Ground control: The art and science behind creating artificial turf
Think of your grandparents’ shag carpet—if you even want to admit you had shag carpeting, of course. Now replace that shag with tiny polyethylene blades. You’re starting to understand the early stages of a football field’s artificial turf.
“[FieldTurf] is made on the old machines shag carpeting were once made on,” Darren Gill, FieldTurf vice president of innovation, tells Edge. But the technology has evolved well beyond 1970s carpeting aesthetics, serving as a rival to natural Bermuda, ryegrass or Kentucky Bluegrass fields in the NFL and across the NCAA.
When natural grass won’t suffice—blame it on the weather, a domed venue or stadium owners needing to run multiple events that would rip apart natural grass—they turn to something artificial. The days, though, of AstroTurf as the lone choice are over. Even with the AstroTurf brand’s GameDay Grass, UBU Sports' popular Speed Series or even Matrix Turf, the company with the most artificial fields in the NFL is still Montreal-based FieldTurf.
While FieldTurf offers varying combinations of height, weight and fills, Gill says the process for creating and the main product remains relatively the same. In the NFL, FieldTurf Revolution serves as the key. Created by athletes, designed to “replicate natural grass,” FieldTurf left the idea of creating a better carpet. They pioneered a new type of system.
“The inventors looked at the profile of natural grass and what it delivered from safety, performance and aesthetics,” Gill says.
To give heft to the philosophy, FieldTurf runs at about 9.2 pounds of infill per square feet. Other products go lighter than five pounds per square foot, something easier to move in and out of a building. Gill says if you cut open a square foot of natural grass you’ll typically find about 10 pounds per square foot.
But getting the athlete’s cleat cutting in the synthetic infill requires a long process. Every field—natural or artificial—starts with a substructure. Standard across the artificial turf business, engineers develop drainage plans, using crushed stone to manage excess water away from the field. So, in Nevada that substructure will look far different than in Seattle.
Next come the rolls of carpet. FieldTurf makes their fibers in a plant in Germany and then sends the fibers to facilities throughout the world—they have sites in Spain, France, Serbia and Calhoun, Georgia—to weave the U-shaped fibers into a geotextile backing.
The early days of AstroTurf featured nylon carpeting, extremely durable, but also extremely abrasive. Now everyone—including AstroTurf’s GameDay Grass—uses a polyethylene fiber to offer a happy medium on the abrasion vs. durability pendulum.
Once a carpet leaves the facility and arrives in rolls at a stadium, the pieces get laid out and sewn together. From there, crews apply markings.
Next comes the infill. FieldTurf uses a three-layer system. The first layer consists of straight silica sand, designed to help the fibers stand up. The mid-layer mixes sand and cryogenic rubber. This layer provides the major shock absorption for the athlete. The top layer of simple rubber—a larger size than in the mid-layer mixture—protects the athletes from the highly abrasive sand. The weight of the infill—720,000 pounds for a typical sports field, 70 percent of that weight coming from the sand—works to eliminate the seams.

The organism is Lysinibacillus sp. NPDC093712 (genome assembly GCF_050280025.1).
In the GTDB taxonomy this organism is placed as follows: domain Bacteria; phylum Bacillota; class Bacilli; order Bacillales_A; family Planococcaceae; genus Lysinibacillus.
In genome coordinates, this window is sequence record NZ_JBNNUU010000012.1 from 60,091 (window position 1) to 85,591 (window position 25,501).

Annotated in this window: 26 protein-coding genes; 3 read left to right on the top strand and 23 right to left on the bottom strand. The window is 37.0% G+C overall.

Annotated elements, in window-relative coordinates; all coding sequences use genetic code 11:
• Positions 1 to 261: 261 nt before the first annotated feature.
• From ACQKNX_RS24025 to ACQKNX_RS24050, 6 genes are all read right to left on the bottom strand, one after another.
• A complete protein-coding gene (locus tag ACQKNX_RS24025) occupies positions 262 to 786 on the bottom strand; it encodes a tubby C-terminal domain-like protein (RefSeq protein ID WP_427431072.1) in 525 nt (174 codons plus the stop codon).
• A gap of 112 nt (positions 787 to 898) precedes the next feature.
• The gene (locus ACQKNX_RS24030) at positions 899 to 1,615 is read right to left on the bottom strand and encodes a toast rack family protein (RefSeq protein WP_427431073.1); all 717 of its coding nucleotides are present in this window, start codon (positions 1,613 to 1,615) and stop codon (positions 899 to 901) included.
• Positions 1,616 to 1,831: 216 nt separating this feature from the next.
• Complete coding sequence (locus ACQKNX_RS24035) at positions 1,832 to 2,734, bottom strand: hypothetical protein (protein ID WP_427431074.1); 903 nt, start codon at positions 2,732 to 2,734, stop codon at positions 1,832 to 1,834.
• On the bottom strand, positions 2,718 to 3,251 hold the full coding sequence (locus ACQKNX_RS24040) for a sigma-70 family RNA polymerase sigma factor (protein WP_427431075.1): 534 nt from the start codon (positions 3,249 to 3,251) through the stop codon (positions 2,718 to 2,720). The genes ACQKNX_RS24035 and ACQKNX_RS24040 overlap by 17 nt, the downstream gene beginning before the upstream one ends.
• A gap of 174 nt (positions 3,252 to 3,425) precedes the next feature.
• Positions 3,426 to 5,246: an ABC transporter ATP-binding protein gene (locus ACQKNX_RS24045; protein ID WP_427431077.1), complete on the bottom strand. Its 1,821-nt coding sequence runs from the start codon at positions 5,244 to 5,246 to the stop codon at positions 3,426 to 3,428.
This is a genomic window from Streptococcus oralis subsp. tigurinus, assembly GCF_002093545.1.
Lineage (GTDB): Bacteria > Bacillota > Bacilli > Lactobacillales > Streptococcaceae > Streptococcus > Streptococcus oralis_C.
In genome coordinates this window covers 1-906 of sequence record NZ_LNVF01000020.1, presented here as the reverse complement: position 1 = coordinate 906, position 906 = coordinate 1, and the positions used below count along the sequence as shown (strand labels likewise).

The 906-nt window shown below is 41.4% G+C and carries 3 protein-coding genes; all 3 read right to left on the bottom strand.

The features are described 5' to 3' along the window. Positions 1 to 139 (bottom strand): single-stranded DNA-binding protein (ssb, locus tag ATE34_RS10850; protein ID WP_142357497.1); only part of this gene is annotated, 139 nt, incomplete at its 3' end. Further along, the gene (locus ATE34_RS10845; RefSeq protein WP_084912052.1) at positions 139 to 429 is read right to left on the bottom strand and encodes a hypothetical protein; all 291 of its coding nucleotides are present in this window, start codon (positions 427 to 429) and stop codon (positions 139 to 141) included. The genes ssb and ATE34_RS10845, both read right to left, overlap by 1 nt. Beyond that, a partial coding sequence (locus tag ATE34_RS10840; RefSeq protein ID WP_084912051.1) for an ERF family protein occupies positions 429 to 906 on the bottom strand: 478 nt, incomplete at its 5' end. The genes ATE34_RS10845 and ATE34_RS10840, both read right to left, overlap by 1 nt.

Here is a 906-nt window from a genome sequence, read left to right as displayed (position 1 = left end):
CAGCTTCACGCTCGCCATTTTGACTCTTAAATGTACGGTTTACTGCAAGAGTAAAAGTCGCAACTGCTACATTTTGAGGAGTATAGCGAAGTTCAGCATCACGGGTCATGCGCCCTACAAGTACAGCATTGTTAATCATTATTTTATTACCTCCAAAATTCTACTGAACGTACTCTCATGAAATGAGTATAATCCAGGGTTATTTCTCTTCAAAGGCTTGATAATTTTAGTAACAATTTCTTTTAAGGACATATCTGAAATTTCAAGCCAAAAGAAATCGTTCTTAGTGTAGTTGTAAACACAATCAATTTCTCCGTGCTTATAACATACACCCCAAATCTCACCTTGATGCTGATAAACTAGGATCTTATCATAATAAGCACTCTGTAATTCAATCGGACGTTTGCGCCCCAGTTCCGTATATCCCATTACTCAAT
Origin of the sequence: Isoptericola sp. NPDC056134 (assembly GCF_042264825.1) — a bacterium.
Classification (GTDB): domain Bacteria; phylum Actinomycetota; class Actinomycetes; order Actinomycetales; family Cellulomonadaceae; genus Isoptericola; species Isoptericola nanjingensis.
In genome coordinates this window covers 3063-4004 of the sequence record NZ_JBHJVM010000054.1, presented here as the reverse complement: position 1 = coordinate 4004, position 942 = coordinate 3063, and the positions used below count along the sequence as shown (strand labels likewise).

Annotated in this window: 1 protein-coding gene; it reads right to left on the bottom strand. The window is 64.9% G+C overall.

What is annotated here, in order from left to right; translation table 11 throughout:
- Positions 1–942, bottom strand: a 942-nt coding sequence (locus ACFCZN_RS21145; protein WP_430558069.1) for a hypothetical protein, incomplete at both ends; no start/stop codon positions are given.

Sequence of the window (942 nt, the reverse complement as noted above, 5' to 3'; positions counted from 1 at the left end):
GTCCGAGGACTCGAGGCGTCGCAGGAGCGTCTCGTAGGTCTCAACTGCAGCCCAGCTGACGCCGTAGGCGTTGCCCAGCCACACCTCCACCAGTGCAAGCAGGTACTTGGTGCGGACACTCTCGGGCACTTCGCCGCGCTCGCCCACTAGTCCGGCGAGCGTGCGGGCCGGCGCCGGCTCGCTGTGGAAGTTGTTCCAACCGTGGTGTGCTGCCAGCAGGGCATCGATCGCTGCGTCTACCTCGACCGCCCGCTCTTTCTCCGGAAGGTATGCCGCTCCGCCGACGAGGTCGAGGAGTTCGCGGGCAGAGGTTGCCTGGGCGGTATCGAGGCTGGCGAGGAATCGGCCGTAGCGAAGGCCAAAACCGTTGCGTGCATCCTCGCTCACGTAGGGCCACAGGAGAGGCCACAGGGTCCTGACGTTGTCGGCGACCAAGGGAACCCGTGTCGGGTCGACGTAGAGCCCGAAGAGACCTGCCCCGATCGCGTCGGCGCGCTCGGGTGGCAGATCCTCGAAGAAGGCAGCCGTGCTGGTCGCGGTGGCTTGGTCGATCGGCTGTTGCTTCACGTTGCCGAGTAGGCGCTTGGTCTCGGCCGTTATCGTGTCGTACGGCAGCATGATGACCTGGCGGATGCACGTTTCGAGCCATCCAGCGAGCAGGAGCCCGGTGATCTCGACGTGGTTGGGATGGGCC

Not everyone mixes infill the same, as UBU Sports uses an infill of 70 percent rubber and 30 percent sand, for example.
The carpet arrives with blades 2.5 inches tall, but with a typical infill of 1-3/4 inches deep, the 848-plus million FieldTurf blades on a typical NFL field rise about ¾ of an inch above the infill. Once installed, teams can do as they please. Some will water or roll the field to harden it and give it a faster feel.
The first NFL team to play home games on FieldTurf was the Seattle Seahawks, but that was at the University of Washington’s Husky Stadium. By the time Seattle’s CenturyLink Field opened with FieldTurf, Ford Field in Detroit had already put it down. Now, about half a dozen teams have the FieldTurf system.
Belgium-based Desso has a GrassMaster hybrid system in use on Denver’s Sports Authority Field at Mile High and Green Bay’s Lambeau Field, that injects 20 million Desso artificial turf fibers—polyolefin granules get processed and winded onto cones to form blades—in a natural root system, essentially reinforcing natural grass with artificial fibers.
Inge De Busschere, Desso spokesperson, tells Edge that in a ¾-inch grid across the field, artificial fibers inject 7.5-inches deep. “The ingenuity of the system lies beneath the surface,” she says. “The natural grass roots grow around the fibers, thus anchoring the field.”
For venue owners wanting the look and feel of natural grass, De Busschere says weaving in the GrassMaster system allows the turf to handle up to three times the amount of wear and tear.
As fewer teams—less than half in the NFL—play on an exclusively living turf, let’s at least be thankful artificial field technology has evolved well beyond the 1970s shag carpet.
Tim Newcomb covers stadiums, design and gear for Sports Illustrated. Follow him on Twitter at @tdnewcomb.